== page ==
The journey of the Magi to Bethlehem was not easy. As T.S. Eliot wrote:
“A cold coming we had of it, just the worst time of the year for a journey, and such a long journey: the way’s deep and the weather sharp, the very dead of winter.”
The shepherds, too, in their journey to the crib had a mountain to climb, the mountain of social exclusion, for they were the lowest of the low, not welcomed anywhere. Yet both shepherds and scholars found their way to the manger and to the person of Jesus whose coming remains the hinge of human history.
Many aspects of our society today are distanced from this saving truth of Jesus of Nazareth. We live in a culture that wants to push religious belief out of sight, into the margins. Now we have a long journey to make, finding our way through these barriers, through this thickening forest, to the true source of our joy and stability, Jesus, the one alone who is the truth of God fully expressed in our flesh.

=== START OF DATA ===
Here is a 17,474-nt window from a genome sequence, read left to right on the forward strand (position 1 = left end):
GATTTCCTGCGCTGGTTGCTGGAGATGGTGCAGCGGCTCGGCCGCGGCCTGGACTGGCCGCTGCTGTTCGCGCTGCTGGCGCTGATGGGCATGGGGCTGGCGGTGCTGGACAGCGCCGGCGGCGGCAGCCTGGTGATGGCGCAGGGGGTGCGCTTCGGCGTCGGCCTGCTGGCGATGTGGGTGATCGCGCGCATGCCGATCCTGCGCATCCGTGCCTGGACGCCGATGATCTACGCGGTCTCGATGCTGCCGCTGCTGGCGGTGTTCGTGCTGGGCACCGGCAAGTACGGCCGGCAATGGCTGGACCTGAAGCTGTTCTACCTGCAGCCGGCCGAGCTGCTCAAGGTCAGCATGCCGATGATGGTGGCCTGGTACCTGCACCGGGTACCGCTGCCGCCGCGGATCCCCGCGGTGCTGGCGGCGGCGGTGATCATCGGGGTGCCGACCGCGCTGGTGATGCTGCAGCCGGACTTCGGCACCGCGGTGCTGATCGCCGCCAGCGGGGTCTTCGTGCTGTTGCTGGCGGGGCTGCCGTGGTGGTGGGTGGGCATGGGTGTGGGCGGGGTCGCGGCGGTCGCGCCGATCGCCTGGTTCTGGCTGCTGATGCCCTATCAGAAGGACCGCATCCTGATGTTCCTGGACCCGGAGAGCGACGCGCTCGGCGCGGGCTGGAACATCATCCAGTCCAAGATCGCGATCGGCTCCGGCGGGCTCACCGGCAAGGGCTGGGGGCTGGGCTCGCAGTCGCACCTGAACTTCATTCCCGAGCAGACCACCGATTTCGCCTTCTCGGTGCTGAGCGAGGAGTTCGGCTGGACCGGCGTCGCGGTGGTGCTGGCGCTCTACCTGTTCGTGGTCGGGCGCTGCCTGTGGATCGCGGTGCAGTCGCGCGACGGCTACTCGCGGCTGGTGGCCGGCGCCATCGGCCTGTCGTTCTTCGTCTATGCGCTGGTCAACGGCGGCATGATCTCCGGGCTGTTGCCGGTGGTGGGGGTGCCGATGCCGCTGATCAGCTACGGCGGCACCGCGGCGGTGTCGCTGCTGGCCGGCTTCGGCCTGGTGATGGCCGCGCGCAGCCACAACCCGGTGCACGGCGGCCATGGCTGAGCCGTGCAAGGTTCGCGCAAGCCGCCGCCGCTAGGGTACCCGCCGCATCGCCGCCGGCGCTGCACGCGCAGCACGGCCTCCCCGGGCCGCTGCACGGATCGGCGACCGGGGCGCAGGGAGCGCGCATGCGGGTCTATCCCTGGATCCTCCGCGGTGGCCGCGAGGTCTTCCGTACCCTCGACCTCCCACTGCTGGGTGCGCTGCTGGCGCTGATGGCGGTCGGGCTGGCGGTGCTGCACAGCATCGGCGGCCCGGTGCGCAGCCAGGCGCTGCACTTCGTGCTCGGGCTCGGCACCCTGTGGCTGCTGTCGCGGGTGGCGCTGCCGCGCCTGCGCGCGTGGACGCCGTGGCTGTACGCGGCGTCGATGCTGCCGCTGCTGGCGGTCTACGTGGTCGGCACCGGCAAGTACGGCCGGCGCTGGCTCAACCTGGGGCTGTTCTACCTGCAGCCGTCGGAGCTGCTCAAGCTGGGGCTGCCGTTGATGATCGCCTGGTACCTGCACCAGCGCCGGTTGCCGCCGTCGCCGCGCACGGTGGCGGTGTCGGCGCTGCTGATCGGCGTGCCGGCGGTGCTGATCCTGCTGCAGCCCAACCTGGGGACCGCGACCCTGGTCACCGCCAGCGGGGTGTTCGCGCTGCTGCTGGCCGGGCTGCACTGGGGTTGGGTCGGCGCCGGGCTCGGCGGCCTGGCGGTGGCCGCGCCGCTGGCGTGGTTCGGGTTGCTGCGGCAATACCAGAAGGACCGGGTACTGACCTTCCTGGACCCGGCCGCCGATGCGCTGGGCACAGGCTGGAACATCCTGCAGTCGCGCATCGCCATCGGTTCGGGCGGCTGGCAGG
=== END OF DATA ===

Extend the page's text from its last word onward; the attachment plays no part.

It is his coming which we celebrate in the holy season. We can do so with a profound and lasting confidence that he who conquered death itself can also penetrate our darkness. His coming tells us that such is his deepest desire: to be Emmanuel, God-with-us, no matter how far we may have wandered. He summoned the shepherds, in their place of work, with music and brightness; he called the wise men through their scholarship and desire to know. He calls each one of us, if we have the sensitivity to recognise that summons!
We read that the wise men returned to their ‘old dispensation’, no longer feeling at home there. In the presence of this Christ-child they discovered something that remained in their hearts, an enduring peace and joy which they could no longer push to one side. We believe that they went home as men more wise, as men more peaceful in themselves, as men more poised in their lives. The shepherds, too, we know, went home full of song and gladness for what their eyes had seen.
This is the invitation offered to us this Christmas. And its fruits can be the same for us too!
Cardinal Vincent Nichols
Archbishop of Westminster
President, Catholic Bishops’ Conference of England and Wales